Russia • Ivan the Great (III) – 1462-1505 • Russia free of Mongol Rule • Expansion of territory to Ural Mountains
Russia • Ivan the Terrible (IV) 1533-1584 • Expansion of Russian Borders • Secret police, ruled as a totalitarian dictator • Recruits peasants to migrate to new areas (Cossacks) • Dies without an heir – “Time of Troubles”
Russia • Following Ivan the Terrible, the Romanov dynasty emerges, originally led by Alexis, then his son Peter. • Peter the Great – 1689-1725 • Totalitarian Ruler • Westernization
Peter the Great • Westernization • Military • Industrial development • Law Codes • Beard Tax • Clothing • St. Petersburg “Window to the West”
Catherine the Great • 1762-1796 • “Selective” Westernizer – influenced by the Enlightenment • Encourages travel • Harsh control of the serfs • 1649 – Serfdom hereditary • Whole villages of serfs sold • Are not granted “freedom” until 1863 • Catherine harshly puts down rebellions designed to free the serfs. • Power of landlords increased
England • Henry VIII (8th) • 1509-1547 • Anglican church created after refusal of Catholic Church to grant a divorce. • Search for a male heir • Elizabeth I, daughter, takes the throne upon the death of Henry.
Elizabeth I • 1558-1603 • Commercial expansion, exploration • Destroyed Spanish Armada – 1588 • British East India Company • Exploration of North America Colony of Virginia • Conflict between Protestant and Catholic • Considered Golden Age of England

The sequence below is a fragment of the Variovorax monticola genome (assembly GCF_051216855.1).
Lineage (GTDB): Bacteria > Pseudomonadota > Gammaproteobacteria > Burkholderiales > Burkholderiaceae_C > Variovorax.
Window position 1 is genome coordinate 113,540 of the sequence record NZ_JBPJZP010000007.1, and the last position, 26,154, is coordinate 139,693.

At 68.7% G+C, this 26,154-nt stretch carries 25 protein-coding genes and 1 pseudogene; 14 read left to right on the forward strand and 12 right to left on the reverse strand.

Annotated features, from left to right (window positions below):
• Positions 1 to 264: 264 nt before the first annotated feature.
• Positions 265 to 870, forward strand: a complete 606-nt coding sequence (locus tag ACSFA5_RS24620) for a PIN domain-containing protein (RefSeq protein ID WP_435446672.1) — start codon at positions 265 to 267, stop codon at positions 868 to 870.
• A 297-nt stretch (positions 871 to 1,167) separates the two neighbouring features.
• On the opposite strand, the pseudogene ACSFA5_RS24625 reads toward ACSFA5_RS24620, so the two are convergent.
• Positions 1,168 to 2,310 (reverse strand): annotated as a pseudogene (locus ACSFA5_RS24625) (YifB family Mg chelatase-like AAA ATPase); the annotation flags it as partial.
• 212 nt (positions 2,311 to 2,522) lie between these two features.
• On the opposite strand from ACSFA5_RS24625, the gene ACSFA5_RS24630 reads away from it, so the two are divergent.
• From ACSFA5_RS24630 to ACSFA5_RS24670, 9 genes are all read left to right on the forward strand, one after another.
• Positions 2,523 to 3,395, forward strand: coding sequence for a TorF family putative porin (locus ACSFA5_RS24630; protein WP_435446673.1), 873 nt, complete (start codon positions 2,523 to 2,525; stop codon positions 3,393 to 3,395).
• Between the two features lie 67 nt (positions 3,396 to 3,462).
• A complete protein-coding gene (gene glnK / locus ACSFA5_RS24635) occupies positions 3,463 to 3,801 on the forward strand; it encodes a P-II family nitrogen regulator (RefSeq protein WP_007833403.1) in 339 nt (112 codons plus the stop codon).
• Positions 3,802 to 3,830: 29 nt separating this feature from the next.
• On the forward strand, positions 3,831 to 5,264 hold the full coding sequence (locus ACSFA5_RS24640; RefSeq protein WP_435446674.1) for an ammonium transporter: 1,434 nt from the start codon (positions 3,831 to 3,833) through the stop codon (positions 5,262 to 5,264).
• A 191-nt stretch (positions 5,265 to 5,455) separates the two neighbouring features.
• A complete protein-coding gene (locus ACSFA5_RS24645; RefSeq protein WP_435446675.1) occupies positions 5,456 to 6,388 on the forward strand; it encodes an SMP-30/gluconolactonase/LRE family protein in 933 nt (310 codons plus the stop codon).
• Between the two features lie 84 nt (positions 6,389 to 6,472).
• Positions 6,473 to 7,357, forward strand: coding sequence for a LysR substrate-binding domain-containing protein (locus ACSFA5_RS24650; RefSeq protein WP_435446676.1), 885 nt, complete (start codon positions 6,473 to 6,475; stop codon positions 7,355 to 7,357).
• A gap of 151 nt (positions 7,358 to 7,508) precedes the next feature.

England • James I - 1607 • Founding of Jamestown in 1607 • Puritans refuse to recognize control of King over religion • Pilgrims to North America - 1620
England • Charles I • 1625 • Petition of Right – 1628 – Limit taxes, unlawful imprisonment • Charles ignored law • Forced to call Parliament to meet in 1640 due to invasion of England by Scotland. • “Long Parliament” - 1640-1660 – Limited Absolute Powers
England • English Civil War 1642-1651 • Oliver Cromwell • Religious Persecution • Charles II 1660-1688 • Glorious Revolution 1688 – William and Mary • English Bill of Rights - 1689
Spain • 1469 – Ferdinand and Isabella • Western Exploration encouraged • 1492 – Columbus • 1519 – Magellan – Pacific, Indonesia, Philippines
Spain • 1519 – Charles V • Declared Holy Roman Emperor • Controls – France, Netherlands, Austria, Germany, Spain, and the colonies of Latin America. • Increased focus on spreading Christianity.
Spain • Phillip II • 1554-1598, son of Charles V • Spanish Renaissance • Increase in Christian missionary activity to the New World • Spanish Inquisition • English defeat of the Spanish Armada in 1588 Beginning of decline for Spanish Empire. • By the 1600’s, Spain is surpassed by England and France.